"To maintain some grip on reality, we have to constantly remind ourselves that the news is never what happened. It's a story about what happened, and it is only rarely worthy of it's own advertising. News product, usually quick and dependably shallow, will usually be the opposite of 'in-depth coverage.' We know this is how it works. What are we left with?" (118)

He questions language, especially the way it promotes reductionism. Sometimes, the language we use tend to "reduce, degrade, and devalue human beings." Instead, one needs to allow questioning that "unsettles our assumptions, haunts our conscience, and reorients our attention by addressing us with a summons to love." (138)

I like the way he uses the question about agnostism when questioning the interpretations of ideas. When students were asked to define the word agnostic, instead of the commonly understood refusal to belief, it is actually the lack of knowing what to believe. Even governments are not spared in Dark's book. Governments who often issue ultimatums or instructions in the name of God or person, or policy, are actually getting people to serve their own cause rather than the cause they claim to fight for. Finally, Dark touches on eschatology, which to him is simply what "we have in mind" when thinking about the future end. Everyone has their own eschatologies. The economic policies, political campaigns, advertisements, even evangelicalism. Dark holds out an "emerging eschatology" that is more about sharing earth's resources rather than squandering them, ordering our economies through the lens of justice for all, and learning to build a sustainable future for all. Through questioning the norms, one learns to restore true awareness, humble the proud, be more self aware, and resist pet answers that seldom reflect truth.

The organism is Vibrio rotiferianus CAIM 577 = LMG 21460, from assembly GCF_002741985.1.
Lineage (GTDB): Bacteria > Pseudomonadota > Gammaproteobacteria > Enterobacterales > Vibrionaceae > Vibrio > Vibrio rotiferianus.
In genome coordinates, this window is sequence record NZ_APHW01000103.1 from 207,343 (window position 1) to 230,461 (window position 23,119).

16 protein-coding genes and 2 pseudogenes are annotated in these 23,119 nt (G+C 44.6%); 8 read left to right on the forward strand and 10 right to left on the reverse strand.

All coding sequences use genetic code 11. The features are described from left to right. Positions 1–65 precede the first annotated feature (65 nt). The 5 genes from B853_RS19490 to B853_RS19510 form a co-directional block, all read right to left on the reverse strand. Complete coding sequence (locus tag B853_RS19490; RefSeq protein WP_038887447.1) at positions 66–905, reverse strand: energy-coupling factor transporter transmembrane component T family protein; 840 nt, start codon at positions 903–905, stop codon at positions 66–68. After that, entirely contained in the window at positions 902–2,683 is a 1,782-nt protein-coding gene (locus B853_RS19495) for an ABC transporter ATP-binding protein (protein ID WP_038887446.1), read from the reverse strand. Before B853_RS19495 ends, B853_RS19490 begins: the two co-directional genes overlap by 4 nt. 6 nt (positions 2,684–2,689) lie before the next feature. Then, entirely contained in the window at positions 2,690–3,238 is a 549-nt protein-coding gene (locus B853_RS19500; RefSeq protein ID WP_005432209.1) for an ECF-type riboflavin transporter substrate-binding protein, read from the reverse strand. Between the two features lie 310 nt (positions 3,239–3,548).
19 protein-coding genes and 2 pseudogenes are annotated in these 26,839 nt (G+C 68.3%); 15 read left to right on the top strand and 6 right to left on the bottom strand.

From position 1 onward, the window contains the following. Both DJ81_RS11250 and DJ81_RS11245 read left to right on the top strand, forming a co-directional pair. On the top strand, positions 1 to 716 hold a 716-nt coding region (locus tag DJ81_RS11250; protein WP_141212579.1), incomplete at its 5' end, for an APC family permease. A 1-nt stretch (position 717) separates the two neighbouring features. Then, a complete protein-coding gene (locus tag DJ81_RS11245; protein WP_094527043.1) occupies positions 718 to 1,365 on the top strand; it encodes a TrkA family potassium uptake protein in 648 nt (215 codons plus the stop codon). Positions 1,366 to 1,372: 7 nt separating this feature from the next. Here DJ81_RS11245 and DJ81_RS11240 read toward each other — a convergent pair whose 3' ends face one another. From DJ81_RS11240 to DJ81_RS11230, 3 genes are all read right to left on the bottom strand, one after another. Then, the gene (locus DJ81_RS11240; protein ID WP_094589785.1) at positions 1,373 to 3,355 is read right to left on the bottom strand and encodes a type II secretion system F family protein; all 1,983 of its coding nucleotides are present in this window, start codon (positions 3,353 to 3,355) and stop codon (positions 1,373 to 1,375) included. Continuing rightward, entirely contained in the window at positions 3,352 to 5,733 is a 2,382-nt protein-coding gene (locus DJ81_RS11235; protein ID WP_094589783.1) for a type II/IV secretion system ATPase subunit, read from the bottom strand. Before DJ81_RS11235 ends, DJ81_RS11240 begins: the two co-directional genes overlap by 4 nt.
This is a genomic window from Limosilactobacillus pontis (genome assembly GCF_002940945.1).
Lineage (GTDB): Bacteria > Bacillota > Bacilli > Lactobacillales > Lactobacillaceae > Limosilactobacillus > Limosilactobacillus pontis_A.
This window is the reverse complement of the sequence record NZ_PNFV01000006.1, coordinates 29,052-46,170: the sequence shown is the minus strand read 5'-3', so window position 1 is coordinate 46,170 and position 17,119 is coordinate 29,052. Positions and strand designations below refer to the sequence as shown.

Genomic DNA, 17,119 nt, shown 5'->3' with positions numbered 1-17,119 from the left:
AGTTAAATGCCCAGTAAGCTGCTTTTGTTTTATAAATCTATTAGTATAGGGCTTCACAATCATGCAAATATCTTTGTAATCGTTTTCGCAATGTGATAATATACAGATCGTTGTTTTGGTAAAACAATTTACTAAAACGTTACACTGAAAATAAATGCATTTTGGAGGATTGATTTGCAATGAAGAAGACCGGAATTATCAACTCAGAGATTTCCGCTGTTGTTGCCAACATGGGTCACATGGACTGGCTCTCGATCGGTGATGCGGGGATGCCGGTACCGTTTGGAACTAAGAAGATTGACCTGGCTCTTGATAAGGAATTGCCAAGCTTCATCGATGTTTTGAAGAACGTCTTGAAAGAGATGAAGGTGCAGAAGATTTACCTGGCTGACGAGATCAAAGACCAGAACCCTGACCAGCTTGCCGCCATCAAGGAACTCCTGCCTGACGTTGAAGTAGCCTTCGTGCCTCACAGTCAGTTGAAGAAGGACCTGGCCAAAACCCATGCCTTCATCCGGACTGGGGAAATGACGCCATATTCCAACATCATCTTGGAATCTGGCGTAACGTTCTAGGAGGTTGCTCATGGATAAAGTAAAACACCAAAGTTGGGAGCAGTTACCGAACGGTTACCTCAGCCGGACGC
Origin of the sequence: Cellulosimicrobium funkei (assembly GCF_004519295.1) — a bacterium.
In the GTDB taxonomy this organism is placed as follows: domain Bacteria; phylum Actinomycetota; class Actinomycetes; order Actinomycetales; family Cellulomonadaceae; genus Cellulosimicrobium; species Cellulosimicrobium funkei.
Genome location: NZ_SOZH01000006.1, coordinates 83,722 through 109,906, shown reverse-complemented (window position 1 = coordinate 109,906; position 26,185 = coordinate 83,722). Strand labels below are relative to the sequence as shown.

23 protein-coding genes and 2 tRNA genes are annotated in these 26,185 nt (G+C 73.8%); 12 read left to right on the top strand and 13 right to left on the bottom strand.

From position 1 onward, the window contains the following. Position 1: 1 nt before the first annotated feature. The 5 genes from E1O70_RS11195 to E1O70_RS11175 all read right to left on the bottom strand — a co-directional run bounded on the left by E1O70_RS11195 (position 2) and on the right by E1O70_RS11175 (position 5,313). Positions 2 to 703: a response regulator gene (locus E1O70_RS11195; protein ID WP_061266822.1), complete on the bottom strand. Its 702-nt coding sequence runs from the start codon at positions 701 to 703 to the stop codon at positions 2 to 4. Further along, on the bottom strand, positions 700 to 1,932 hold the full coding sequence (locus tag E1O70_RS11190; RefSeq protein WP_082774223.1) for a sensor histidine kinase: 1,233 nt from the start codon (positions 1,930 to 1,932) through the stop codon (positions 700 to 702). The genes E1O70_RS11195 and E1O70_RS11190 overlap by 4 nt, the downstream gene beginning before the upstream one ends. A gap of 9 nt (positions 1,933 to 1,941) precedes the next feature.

"The questions make new worlds possible. Like well-told jokes, they let the air in. We get to put questions to each other and to the world we too often settle for. Questions make a way where we ofen fear there is no way in our families, our neighbourhoods, and in our complicated relationships with people around the world affected by our consumption, our selling, and our voting. There are better ways of being in the world that await us by way of the questions we have yet to ask. It is by questions that we are born again and again." (243)